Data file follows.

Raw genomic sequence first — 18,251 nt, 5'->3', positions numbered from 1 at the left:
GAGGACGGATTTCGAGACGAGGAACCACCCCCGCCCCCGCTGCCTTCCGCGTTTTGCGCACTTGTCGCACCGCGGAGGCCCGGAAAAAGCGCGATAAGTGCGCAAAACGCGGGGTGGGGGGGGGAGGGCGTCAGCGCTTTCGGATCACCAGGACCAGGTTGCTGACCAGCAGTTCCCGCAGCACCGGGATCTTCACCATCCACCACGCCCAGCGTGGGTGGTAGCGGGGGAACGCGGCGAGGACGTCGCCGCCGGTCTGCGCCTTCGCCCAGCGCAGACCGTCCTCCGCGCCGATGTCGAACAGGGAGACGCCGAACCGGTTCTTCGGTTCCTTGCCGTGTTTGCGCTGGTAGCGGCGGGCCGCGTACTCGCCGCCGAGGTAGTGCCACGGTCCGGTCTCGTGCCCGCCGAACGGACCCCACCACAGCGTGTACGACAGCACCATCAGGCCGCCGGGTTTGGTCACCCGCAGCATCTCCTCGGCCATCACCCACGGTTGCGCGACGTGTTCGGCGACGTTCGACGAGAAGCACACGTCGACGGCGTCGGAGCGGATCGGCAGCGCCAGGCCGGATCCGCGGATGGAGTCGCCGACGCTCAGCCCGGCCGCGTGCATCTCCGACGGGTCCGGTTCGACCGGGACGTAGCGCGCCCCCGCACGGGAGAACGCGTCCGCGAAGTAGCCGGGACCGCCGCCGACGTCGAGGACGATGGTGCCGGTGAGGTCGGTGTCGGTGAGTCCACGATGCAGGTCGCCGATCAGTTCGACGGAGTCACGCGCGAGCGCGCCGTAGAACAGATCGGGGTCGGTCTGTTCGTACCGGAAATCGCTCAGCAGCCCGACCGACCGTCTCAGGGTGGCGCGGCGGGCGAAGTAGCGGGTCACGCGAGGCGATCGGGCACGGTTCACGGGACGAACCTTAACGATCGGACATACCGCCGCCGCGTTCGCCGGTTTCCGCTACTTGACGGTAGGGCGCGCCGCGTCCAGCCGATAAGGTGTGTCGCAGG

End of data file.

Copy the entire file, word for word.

Raw genomic sequence first — 18,251 nt, 5'->3', positions numbered from 1 at the left:
GAGGACGGATTTCGAGACGAGGAACCACCCCCGCCCCCGCTGCCTTCCGCGTTTTGCGCACTTGTCGCACCGCGGAGGCCCGGAAAAAGCGCGATAAGTGCGCAAAACGCGGGGTGGGGGGGGGAGGGCGTCAGCGCTTTCGGATCACCAGGACCAGGTTGCTGACCAGCAGTTCCCGCAGCACCGGGATCTTCACCATCCACCACGCCCAGCGTGGGTGGTAGCGGGGGAACGCGGCGAGGACGTCGCCGCCGGTCTGCGCCTTCGCCCAGCGCAGACCGTCCTCCGCGCCGATGTCGAACAGGGAGACGCCGAACCGGTTCTTCGGTTCCTTGCCGTGTTTGCGCTGGTAGCGGCGGGCCGCGTACTCGCCGCCGAGGTAGTGCCACGGTCCGGTCTCGTGCCCGCCGAACGGACCCCACCACAGCGTGTACGACAGCACCATCAGGCCGCCGGGTTTGGTCACCCGCAGCATCTCCTCGGCCATCACCCACGGTTGCGCGACGTGTTCGGCGACGTTCGACGAGAAGCACACGTCGACGGCGTCGGAGCGGATCGGCAGCGCCAGGCCGGATCCGCGGATGGAGTCGCCGACGCTCAGCCCGGCCGCGTGCATCTCCGACGGGTCCGGTTCGACCGGGACGTAGCGCGCCCCCGCACGGGAGAACGCGTCCGCGAAGTAGCCGGGACCGCCGCCGACGTCGAGGACGATGGTGCCGGTGAGGTCGGTGTCGGTGAGTCCACGATGCAGGTCGCCGATCAGTTCGACGGAGTCACGCGCGAGCGCGCCGTAGAACAGATCGGGGTCGGTCTGTTCGTACCGGAAATCGCTCAGCAGCCCGACCGACCGTCTCAGGGTGGCGCGGCGGGCGAAGTAGCGGGTCACGCGAGGCGATCGGGCACGGTTCACGGGACGAACCTTAACGATCGGACATACCGCCGCCGCGTTCGCCGGTTTCCGCTACTTGACGGTAGGGCGCGCCGCGTCCAGCCGATAAGGTGTGTCGCAGG